COALITION calls to consider closing Australia’s border to Indonesia while the country fights outbreak of Foot and Mouth Disease and Lumpy Skin Disease have been rejected by Minister for Agriculture Murray Watt.
Suggestions to consider closing the border have come from Nationals leader David Littleproud, former deputy Prime Minister Barnaby Joyce and home affairs spokesperson Karen Andrews.
Opposition leader Peter Dutton has also claimed that laying foot mats at airports and doing social media for people coming back from Indonesia “is just not going to cut it.”
The calls followed the government’s decision to put foot mats at airports for passengers returning from Indonesia, and the discovery of FMD viral particles in a pork product on Melbourne retail shelves and in an undeclared beef product brought from Indonesia into Adelaide airport by a passenger.
Despite not facilitating industry calls for a national sheep EID system and a national livestock gene bank during several years in government, Mr Littleproud has accused the Albanese Government of indecision and indecisiveness on FMD. After just two months in government, Mr Watt announced yesterday that a national sheep and goat EID system would be rolled out to improve biosecurity traceability.
Mr Littleproud told the ABC yesterday “we have a biosecurity crisis created in just eight weeks of this (Albanese) government all because of indecision and indecisiveness.”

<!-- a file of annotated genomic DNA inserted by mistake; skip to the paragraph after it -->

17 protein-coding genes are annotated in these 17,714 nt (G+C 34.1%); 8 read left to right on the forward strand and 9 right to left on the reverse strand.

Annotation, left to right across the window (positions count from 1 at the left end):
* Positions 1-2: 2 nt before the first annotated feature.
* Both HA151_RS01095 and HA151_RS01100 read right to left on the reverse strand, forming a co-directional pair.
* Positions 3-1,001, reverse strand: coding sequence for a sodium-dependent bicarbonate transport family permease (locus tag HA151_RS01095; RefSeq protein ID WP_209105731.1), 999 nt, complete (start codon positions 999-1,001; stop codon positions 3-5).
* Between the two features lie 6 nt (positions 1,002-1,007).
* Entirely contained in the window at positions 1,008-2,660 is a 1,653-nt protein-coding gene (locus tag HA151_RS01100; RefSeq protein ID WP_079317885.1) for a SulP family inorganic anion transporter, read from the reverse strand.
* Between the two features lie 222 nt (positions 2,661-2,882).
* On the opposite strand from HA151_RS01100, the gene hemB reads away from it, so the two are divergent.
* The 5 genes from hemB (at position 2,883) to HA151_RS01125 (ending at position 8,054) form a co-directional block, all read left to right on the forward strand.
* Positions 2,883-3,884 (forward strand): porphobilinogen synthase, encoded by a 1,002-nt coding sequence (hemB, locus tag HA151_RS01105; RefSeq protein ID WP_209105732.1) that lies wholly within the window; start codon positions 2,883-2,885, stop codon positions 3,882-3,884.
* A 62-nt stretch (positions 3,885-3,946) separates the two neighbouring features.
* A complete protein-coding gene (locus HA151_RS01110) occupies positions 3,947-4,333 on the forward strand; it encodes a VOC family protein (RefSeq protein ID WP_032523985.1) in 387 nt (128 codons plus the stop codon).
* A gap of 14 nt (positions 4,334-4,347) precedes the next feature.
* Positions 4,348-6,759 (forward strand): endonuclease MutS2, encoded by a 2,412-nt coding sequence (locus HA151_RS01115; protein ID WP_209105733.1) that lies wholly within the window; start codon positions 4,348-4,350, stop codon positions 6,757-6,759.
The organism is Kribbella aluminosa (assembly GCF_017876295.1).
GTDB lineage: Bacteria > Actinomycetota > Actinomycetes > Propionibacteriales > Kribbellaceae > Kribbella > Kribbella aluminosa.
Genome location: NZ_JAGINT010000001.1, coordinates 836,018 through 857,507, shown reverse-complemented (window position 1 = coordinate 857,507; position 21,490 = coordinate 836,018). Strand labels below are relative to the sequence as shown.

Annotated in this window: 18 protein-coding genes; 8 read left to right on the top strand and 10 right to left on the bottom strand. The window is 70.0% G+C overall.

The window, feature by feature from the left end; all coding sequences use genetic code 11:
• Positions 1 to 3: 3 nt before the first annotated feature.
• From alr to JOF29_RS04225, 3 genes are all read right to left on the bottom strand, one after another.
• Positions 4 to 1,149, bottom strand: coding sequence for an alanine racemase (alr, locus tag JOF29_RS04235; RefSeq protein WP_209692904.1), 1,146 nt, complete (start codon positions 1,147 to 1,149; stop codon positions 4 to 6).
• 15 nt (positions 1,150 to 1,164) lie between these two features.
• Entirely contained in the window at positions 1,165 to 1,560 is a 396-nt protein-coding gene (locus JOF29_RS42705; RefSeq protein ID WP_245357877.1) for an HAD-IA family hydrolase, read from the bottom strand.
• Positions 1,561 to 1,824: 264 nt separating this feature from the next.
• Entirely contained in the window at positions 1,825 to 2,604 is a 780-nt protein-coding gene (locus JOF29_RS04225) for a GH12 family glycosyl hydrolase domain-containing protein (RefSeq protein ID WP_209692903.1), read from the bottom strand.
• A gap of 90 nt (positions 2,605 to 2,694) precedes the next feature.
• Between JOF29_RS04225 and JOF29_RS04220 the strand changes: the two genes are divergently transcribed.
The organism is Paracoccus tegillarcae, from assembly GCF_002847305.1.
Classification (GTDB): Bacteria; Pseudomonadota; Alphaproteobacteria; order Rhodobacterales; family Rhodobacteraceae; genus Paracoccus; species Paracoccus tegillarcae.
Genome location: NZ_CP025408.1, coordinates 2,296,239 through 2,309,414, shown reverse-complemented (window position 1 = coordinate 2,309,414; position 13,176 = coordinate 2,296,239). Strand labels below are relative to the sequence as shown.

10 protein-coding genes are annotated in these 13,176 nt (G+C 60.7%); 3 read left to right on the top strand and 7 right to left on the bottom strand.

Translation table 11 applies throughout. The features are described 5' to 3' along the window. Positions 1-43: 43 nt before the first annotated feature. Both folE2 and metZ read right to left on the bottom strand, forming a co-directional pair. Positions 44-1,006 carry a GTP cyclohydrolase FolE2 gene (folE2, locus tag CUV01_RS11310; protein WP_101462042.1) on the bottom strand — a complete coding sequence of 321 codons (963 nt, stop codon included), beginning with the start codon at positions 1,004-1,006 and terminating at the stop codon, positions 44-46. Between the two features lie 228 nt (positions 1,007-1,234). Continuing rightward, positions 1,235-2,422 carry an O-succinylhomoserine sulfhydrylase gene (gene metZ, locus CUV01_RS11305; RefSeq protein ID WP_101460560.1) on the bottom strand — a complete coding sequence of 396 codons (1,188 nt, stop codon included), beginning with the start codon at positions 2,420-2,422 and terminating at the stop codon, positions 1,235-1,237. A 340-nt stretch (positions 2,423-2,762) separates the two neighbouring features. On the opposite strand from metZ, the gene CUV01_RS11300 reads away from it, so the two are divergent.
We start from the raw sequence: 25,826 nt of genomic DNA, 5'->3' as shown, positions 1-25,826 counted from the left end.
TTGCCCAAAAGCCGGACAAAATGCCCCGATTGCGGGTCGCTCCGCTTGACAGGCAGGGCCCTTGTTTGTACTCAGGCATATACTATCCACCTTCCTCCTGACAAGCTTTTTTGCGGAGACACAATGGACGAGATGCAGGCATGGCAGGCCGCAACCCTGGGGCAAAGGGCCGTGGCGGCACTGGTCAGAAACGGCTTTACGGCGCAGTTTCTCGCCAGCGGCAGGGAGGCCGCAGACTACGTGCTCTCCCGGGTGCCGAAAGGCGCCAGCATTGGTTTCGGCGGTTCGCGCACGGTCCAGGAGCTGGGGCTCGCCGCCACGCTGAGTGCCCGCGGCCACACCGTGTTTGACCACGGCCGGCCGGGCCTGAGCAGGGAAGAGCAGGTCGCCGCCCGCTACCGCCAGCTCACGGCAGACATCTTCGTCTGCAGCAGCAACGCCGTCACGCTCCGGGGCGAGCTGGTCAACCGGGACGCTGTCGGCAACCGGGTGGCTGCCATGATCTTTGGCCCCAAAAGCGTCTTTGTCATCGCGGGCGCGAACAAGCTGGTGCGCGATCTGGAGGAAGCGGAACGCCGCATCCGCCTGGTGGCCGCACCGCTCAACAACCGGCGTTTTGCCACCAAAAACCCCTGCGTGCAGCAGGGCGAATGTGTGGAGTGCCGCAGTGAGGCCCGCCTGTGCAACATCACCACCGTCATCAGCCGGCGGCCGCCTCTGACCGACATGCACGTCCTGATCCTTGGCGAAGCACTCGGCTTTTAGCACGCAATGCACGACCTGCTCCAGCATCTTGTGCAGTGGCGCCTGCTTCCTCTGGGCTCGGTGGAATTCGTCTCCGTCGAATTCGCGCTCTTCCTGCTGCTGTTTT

“We need clear actions at the borders, we asked for those two weeks ago.
“Simple measures like foot mats, new technology 3D X-ray technology offered to Indonesia and effectively Murray Watt said it was ‘absolute crap’, his own words,” he said.
“Now he is implementing them two weeks after ignoring that offer of information because he inept in understanding the real threat.”
Mr Littleproud said a briefing from the Department of Agriculture Forestry and Fisheries had created “more worry in his mind than it did ease.”
“I’ve got to say the advice that we’ve just received is that Indonesia does not have this under control and that it is continuing to spread throughout the country.
“At that juncture I think it now is beholden on the government to explain why they don’t take further measures around border, and if not, when does that kick in,” he said.
“At would juncture would that next movement of border controls, be responsible and when is it and how are they going to transparent with industry and the Australian public.”
Mr Littleproud said government officials in the briefing were hesitant to describe what would be the trigger for borders to be temporarily closed to give Australia comfort FMD is not spreading and allow Indonesia to isolate the disease.
“Because they’ve been indecisive we don’t have that comfort and it is creating a vacuum and anxiety in the community, in the agricultural sector and I think now after receiving that advice – the initial advice I had was that there was some containment and it looked as though it was happening.
“The fact that it is not contained opens up to my mind that this threat continues and in fact is increasing, rather than diminishing, and at that point I think it is beholden on the government to take away that anxiety, to give that certainty, to take away the indecision that this minister has provided,” he said.
“I think this where the Prime Minister probably needs to step in, show the leadership that the Indonesian president has and just give us that trigger point, so there is an understanding of when and if.”
Opposition is ‘playing politics’ with biosecurity – Watt
On Twitter yesterday, Mr Watt said the the former Coalition ministers all faced overseas FMD outbreaks before and “never closed borders or did anything they now demand.”